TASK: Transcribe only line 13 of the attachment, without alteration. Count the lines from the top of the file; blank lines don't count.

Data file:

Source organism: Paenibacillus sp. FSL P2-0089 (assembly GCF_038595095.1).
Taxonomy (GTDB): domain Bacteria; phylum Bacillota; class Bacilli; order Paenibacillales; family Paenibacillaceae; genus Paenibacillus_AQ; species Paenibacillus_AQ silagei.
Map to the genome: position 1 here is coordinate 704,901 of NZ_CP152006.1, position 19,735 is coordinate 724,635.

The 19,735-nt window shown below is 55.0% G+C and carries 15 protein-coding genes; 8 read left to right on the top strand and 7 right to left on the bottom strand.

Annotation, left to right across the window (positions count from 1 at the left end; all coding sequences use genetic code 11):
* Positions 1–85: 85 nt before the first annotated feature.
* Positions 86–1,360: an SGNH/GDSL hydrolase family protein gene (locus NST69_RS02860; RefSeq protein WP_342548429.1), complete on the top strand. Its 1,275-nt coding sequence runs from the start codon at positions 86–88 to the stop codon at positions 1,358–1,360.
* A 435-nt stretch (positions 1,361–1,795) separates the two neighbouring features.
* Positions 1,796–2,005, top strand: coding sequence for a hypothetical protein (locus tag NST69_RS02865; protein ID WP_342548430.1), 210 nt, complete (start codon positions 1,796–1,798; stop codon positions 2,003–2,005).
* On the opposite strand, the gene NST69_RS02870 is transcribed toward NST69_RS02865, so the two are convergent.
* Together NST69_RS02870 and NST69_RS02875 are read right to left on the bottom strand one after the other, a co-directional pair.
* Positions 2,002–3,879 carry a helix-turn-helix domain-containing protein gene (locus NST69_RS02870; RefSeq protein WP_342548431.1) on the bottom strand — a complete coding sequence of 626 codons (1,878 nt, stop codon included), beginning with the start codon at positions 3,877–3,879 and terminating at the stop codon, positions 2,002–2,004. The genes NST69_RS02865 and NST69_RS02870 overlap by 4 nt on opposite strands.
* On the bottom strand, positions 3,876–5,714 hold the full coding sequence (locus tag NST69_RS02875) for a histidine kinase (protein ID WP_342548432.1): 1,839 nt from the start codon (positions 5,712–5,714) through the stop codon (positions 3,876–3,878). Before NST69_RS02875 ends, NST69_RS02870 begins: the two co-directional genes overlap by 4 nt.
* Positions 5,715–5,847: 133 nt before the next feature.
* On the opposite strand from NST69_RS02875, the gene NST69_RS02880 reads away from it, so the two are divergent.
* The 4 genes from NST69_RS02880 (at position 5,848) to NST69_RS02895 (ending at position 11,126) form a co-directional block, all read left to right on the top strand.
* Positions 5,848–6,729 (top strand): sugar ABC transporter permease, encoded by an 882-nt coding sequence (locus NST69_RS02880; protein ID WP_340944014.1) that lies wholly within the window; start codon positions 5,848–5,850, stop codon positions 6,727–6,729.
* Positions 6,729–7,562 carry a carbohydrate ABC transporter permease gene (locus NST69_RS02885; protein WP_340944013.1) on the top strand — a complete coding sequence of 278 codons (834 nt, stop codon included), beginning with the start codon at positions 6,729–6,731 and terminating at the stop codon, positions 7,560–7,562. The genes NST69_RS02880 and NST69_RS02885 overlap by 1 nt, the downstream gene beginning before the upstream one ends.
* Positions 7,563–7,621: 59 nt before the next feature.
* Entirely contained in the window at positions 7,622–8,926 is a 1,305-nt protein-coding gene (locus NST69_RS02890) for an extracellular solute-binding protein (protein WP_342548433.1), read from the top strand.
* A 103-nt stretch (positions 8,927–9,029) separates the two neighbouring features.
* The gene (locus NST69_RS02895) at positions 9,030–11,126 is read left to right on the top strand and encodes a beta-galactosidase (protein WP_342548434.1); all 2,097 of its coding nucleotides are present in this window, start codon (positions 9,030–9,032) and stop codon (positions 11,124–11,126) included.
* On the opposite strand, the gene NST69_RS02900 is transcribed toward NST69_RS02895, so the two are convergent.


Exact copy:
* On the bottom strand, positions 3,876–5,714 hold the full coding sequence (locus tag NST69_RS02875) for a histidine kinase (protein ID WP_342548432.1): 1,839 nt from the start codon (positions 5,712–5,714) through the stop codon (positions 3,876–3,878). Before NST69_RS02875 ends, NST69_RS02870 begins: the two co-directional genes overlap by 4 nt.